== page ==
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 MODEX Pascal Library for 16 bit Protected Mode   Mike Chapin 13.02.1994

Графическая библиотека для ModeX режимов. Компилируется в 16-битном защищенном режиме. Имеется поддержка мыши и загрузки фонтов.
ModeX Pascal library for 16 bit protected mode. Freeware Borland Pascal library for VGA ModeX. Supports 320x240 and 320x200 paged VGA modes. Has font and mouse support and a simple event handler.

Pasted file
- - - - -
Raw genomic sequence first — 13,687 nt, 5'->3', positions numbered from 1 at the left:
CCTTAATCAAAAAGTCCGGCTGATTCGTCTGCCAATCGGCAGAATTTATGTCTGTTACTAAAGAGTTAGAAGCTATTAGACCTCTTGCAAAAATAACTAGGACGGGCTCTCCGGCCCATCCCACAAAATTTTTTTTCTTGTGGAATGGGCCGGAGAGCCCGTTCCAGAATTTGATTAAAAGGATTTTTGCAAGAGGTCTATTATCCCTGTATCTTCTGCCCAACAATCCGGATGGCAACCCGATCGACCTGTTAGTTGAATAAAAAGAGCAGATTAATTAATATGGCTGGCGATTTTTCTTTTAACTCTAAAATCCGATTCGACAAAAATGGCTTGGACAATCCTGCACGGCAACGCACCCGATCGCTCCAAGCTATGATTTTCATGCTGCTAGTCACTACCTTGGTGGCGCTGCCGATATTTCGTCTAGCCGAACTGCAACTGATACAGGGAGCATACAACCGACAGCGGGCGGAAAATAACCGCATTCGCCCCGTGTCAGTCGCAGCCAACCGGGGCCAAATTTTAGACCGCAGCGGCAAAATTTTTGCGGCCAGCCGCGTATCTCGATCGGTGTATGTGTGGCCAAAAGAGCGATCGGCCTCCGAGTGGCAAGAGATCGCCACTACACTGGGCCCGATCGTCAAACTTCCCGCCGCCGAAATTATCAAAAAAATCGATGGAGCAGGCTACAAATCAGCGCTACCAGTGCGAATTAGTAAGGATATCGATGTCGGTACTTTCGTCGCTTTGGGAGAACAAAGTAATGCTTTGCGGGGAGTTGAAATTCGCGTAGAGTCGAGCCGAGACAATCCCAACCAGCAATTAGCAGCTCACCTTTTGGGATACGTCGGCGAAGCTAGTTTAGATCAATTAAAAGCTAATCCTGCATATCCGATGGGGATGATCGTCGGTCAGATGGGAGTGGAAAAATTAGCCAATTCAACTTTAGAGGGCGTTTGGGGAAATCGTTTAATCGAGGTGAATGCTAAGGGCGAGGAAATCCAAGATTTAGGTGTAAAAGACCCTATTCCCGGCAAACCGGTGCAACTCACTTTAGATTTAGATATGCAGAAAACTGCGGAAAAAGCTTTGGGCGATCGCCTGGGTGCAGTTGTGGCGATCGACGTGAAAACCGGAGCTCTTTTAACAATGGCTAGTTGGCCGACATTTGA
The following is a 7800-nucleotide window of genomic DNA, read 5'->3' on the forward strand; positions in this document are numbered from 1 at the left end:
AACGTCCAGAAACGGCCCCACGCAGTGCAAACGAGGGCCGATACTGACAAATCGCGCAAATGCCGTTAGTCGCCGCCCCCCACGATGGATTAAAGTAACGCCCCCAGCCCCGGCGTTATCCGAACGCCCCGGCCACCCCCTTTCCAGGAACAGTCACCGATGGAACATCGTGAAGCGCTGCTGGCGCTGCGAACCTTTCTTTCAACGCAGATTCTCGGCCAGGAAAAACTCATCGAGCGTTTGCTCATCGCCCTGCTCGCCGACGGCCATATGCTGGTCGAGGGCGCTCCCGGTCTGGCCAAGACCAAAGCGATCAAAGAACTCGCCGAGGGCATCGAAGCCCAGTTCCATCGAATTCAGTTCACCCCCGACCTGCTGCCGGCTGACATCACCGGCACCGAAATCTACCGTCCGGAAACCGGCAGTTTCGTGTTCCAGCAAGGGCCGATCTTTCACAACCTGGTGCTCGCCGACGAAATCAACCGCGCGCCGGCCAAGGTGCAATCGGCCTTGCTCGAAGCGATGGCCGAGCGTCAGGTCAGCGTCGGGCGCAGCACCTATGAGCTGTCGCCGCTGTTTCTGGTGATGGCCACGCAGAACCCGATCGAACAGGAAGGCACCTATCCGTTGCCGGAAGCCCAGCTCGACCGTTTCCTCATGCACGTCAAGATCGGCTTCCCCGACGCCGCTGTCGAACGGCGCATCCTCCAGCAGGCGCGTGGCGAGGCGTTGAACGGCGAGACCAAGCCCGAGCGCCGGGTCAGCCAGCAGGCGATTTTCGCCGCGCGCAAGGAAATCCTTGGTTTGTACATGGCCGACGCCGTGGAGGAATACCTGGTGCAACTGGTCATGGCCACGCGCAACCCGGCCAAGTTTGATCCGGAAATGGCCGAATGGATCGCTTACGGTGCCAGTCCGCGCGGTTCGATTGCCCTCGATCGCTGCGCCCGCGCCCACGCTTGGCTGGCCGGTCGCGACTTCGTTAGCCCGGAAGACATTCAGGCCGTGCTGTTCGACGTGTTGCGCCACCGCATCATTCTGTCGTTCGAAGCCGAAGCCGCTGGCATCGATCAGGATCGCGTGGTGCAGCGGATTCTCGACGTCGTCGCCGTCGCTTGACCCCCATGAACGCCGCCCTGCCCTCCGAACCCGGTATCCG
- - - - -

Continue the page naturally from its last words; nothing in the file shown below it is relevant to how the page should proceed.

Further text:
Documentation for MODEX Pascal Library Written By Mike Chapin This library is a set of routines for VGA ModeX written for 16 bit protected mode. This library came out of seeing all the ModeX libraries that are written for C. I thought why should they have all the fun. There was no problem with the C code since I work in that language most of the time. Borland Pascal is fun to program in and I'm not much of a language snob so I decided to port some stuff over. I also like to work in Borland Pascal also. This is because of the almost instantanious compile and link times. It is a great language for experimentation, And except for the lack of a huge data model it will do anything C or C++ will. I had a lot of code around from a GUI library I have been messing with for a while. I also have code for a 16 bit C++ ModeX library I did a couple of years back. With the exception of the font routines, There is nothing found in here that cannot be found in a gillion sources around the networks so I decided to put the whole thing into public domain. Most of the low level code here found its seeds in Michael Abrash code that was originally published in "Power Graphics Programming". Other code has its basis in the series he did for "Dr. Dobb's Journal". Other code is based on stuff from my own libraries that I have developed for other uses. The code is designed to be the basis of a game library. I decided to put this in proteced mode since the data requirements for even a small 256 color game can require a lot of memory. I don't know about you but I am very tired of having to strip my machine down to the bare bones just to run a game. Protected mode programs typically take about 200k of the lower 640k; just enough to load the DOS extender and some code to handle it. I haven't used any heavy duty routines from WinAPI yet so feel free to add them if you want to. This whole body of code is released into the public domain. Use it and enjoy. Some of this stuff hasn't been tested as much as I would like, i.e. read that I haven't done a game with this code. So I assume no responsability if your computer gets offended and walks out on you. The stuff that has been tested is in the demos. Low Level Routines Most of the low level routines are standard fare of setting modes, going back to text mode and puting various stuff on the screen. They are mostly self explanitory. The ones I will touch on are the routines and structures that should have a little more explanation. The first item is that there is no clipping at the moment, even on the mouse. ***** Procedure UsePage(pagenum : Word); This routine sets that page that all graphics functions will write to. Procedure ShowPage(pagenum : Word); This routine controls what page will be shown on the screen. Procedure FlipPage; Sets the current write page to the current view page and vice-versa. This is just a shorthand function for doing it yourself each time with UsePage and ShowPage. Procedure CopyPage(source, dest : Word); Copies the full contents of one graphics page to another. ***** Procedure BlockPageToPage(sourcepage, dest_page, startx, starty, width, height, destx, desty : Word); This routine moves a portion of one page to another. startx and destx will be forced to a DWORD boundry before the move is made. This routine transfers a DWORD at a time and is very fast. ***** Function GetPicMask(Var pic : PictHeader) : BytePtr; Procedure CopyScreenToScreenMaskedX(sourcepage, SourceStartX, SourceStartY, SourceWidth, SourceHeight, DestStartX, DestStartY, DestPageBase : Word; masks : BytePtr); These two functions work together to do pretty much the same thing that BlockPageToPage does except it will tranfer using a mask. GetPicMask will take a PictHeader structure and return an array of masks for the picture. Every place there is a color 0, a transparent area is formed. This array is passed to CopyScreenToScreenMaskedX. CopyScreenToScreenMaskedX will transfer irregular shaped objects from one screen to the other. Picture Functions Procedure GetPic(x, y, width, height : Word; Var pic : PictHeader); Procedure PutPic(x, y : Word; Var p : PictHeader); Procedure FreePic(Var pic : PictHeader); These routines work together to save pictures from the screen, put them back up and to free the memory associated with them when you are finished. GetPic will make a buffer of the proper size and lift an area off the screen. PutPic will place that picture at the coordinates of the current Write Page. FreePic will free up the buffer associated with PictHeader and zero out all the fields. Pictures cannot be larger than 65520 bytes. The format used for pictures is a planar type for speed. Each plane is bytewidth wide and height high. ***** Procedure PutMaskedPic(x, y : Word; Var p : PictHeader); This does the same as PutPic except that color 0 is transparent. Procedure SetScreenBuffers(Var s : ScreenPic); Procedure FreeScreenBuffers(Var s : ScreenPic); Procedure PutScreen(page : Word; Var s : ScreenPic); Procedure GetScreen(page : Word; Var s : ScreenPic); SetScreenBuffers allocates the memory needed to hold a full screen. I have used four 19200 apiece. I did not use GlobalAllocPtr because it simply allocates chunks of 64k and another 11k or so with another selector. This would be awkward to use for restroring screens. FreeScreenBuffers frees up the memory allocated in SetScreen Buffers. PutScreen and GetScreen do pretty much what you would expect. FONTS This portion is from a GUI I am developing. It uses font data that is similar to that used by PCX fonts with my own header. The fonts are versitile enough to be brought in from a file or linked in. All three types are demoed in the file FONTDEMO.PAS. The original code would let you use the BIOS fonts on the machine but the extender returns a bogus selector value so I had to pull that code out. If anyone has figured out how to get around this I would like to know. I left the original code but commented out. To use the linked fonts you must have an assembler to assemble the font into an object file. Two utilities are in the package GEM2PRF.EXE and PRF2ASM.EXE. GEM2PRF converts a file in Gem format to my own format. This allows you to use the gem fonts that come with GENUS and CSource libraries. PRF2ASM will output an ASM file for use with a linked font. ***** Event Handler The event handler is a rather simple affair. I just captures keystrokes and mouse actions and puts them into a queue. Each call to GetEvent will grab an event out of the queue if one is availible. If there is a mouse present the handler will hook in the interrupt handler to grab mouse events. Call CloseEvents at the end of your program to unhook the mouse event handler and free up the memory used by the queue. This is a rather simple and safe event handler. I don't hook into the keyboard interrupt to grab keystrokes. Instead I just grab all the keystrokes and put them in the queue with a BIOS call in each call to GetEvent. This makes everything nice and safe. I have used this same event handler in conjuction with taking over the keyboard interrupt. I haven't tried it under protected mode but I'm sure it would work if someone cared to modify the routines. ***** The Mouse This has all the standard mouse stuff and can be used without using the event handler. Just make sure you unhook the interrupt handler before leaving your program. The standard mouse handler does not know how to put a mouse image on the screen in ModeX so you have to take over the operation of showing and hiding the mouse yourself. The way the mouse is drawn is that it uses and 16x16 pixel picture for the mouse. You can use MouseSetCursor to change the picture used for the mouse. The mouse is always drawn on the current Write Page. The data structure rodent carries all the information for the mouse. The mouse can be displayed two ways. The first method is the normal method the mouse is used. To use this method set rodent.savebg to True. If you are going to do a lot of page flipping and contiually wiping over the area where the mouse is you might want to call the mouse routines that put the cursor on the screen yourself. For this set rodent.savebg to False and call PutMouseImage directly. Limitations: Right now the mouse does not clip. Also you should keep the hot spot to 0, 0. I have not put in any code to handle the edges in this case. I can almost guarantee a protection fault if you try to draw below SegA000. Have fun! Mike Chapin GEnie M.CHAPIN Compuserve 71420,560